What do you love about Charlotte?

DB: Charlotteans are willing to do their bit for the greater good. Collective engagement and action are, I believe, at the heart of who we are as a community. Take the Women’s Impact Fund, where 500 women come together, bringing their financial resources and other gifts to the table to make transformative investments in local nonprofits. Look at what happened with the protests of 2016, when our streets flooded with people grieving together. From that grief, new leaders emerged to create much-needed positive community change. Charlotte, too, welcomes and relies on newcomers. You see many of them on boards, featured prominently as donors and fueling organizations as volunteers.

How can our city be better?

DB: We can’t stop talking about the lack of economic mobility in our city. Unless we face this issue head-on, we won’t begin to move the meter. We need to prepare ourselves for a long and likely nonlinear journey, with a fierce optimism that we can create change that is meaningful and enduring. This work is hard but central to our identity as a community.

Talk about the responsibility of companies such as Wray Ward to bring it all to life.

DB: People’s hearts and minds have to change before we can truly address our problems, and companies like Wray Ward have the ability to use stories and images to communicate these issues. This gives you real power.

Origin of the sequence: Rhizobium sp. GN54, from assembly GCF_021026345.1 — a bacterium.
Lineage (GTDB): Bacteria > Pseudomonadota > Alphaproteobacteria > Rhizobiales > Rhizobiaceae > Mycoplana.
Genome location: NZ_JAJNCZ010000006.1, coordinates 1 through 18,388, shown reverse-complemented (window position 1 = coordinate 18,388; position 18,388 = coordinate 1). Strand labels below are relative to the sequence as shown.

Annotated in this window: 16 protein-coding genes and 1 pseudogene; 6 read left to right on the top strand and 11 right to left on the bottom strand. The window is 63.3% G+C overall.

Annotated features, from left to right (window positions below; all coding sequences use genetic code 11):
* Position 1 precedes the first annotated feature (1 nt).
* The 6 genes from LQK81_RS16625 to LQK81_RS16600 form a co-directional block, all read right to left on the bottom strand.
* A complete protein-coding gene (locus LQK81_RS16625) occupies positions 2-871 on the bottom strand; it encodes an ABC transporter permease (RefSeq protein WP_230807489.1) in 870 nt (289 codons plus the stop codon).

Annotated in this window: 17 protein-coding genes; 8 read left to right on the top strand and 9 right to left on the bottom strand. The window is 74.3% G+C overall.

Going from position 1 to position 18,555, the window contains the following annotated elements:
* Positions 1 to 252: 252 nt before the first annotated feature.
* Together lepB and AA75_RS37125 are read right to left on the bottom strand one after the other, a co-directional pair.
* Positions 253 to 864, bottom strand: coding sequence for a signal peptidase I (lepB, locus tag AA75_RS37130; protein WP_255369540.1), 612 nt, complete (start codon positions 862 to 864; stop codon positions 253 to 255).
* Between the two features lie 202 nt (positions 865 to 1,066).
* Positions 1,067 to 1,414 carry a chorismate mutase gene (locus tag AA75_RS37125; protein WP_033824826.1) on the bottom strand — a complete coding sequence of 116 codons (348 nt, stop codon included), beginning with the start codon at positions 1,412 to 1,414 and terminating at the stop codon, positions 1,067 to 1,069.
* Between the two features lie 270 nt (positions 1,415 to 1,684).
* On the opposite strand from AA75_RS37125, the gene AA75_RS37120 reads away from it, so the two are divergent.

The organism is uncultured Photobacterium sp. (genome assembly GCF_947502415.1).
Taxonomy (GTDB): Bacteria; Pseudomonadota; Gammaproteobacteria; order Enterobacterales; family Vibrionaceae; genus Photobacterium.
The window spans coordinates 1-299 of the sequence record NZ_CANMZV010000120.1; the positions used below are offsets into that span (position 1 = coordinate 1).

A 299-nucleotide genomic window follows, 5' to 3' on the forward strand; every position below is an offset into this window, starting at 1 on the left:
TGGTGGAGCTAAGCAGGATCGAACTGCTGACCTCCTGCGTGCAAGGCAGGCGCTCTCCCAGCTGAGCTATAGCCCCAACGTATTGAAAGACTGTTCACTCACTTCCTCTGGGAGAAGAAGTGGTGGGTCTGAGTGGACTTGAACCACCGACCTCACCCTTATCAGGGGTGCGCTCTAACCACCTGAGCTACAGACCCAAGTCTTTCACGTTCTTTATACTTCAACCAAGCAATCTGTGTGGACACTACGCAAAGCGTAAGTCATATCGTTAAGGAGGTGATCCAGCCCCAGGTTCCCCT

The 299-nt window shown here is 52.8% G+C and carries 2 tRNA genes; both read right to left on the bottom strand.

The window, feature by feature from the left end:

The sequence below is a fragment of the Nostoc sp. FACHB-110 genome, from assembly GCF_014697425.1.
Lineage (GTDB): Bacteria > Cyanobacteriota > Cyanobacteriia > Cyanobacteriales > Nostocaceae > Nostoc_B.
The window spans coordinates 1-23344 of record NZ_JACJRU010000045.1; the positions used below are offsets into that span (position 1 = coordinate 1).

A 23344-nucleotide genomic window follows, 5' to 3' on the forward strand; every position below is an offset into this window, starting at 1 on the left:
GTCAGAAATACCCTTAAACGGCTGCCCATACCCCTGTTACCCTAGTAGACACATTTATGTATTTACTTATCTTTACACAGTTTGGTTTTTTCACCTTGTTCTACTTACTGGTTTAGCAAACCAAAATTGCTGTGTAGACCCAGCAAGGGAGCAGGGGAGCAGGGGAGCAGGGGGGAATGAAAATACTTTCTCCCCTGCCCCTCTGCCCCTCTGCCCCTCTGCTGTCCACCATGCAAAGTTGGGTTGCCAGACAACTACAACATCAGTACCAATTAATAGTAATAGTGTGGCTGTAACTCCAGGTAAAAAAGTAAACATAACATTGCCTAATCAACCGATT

At Bank of America, we do our part by providing dollars and volunteers and also by structuring our products to meet the needs of low-income customers or putting branches in fragile neighborhoods. Together with Wray Ward and so many other businesses in Charlotte, we can support the important work of schools, nonprofits, government and the faith community to promote economic mobility.

In your TEDx Talk, you said “anger inspires our actions and optimism fuels the fight.” I love that. Can you talk about what you meant?

DB: Anger and optimism are not mutually exclusive. That’s the most powerful combination! When something stirs an emotional response in you and you listen, you can release that energy as unrelenting determination to achieve a goal. You have to believe that you will reach that goal. Together, audacity and optimism can fuel your momentum.

I think it’s important to say any of these intractable problems call for hard work. Growth will be incremental at best. Sure, we all want that cataclysmic moment where secrets are unlocked and miracles are realized. But the eureka moment is so rare. Instead, you’ll make progress bit by bit, day by day. Optimism provides fuel for this long fight.

What would you say to a nonprofit leader about applying for an EmpoWWer service grant?

DB: Go for it! Don’t think too hard. Get out of your head and act today. You have nothing to lose and everything in the world to gain. Harnessing the power of storytelling is critical to every nonprofit’s success.

Last but not least, people care deeply about positive community impact. If you run a nonprofit, working with a team like Wray Ward to further articulate and amplify your mission is one of the most powerful things you can do to advance your cause. The service grant could be more important than any check you’ll receive next year.

Ready to apply? Tell us about your vision and how we can help you get there. Applications close on November 30. Learn More and Apply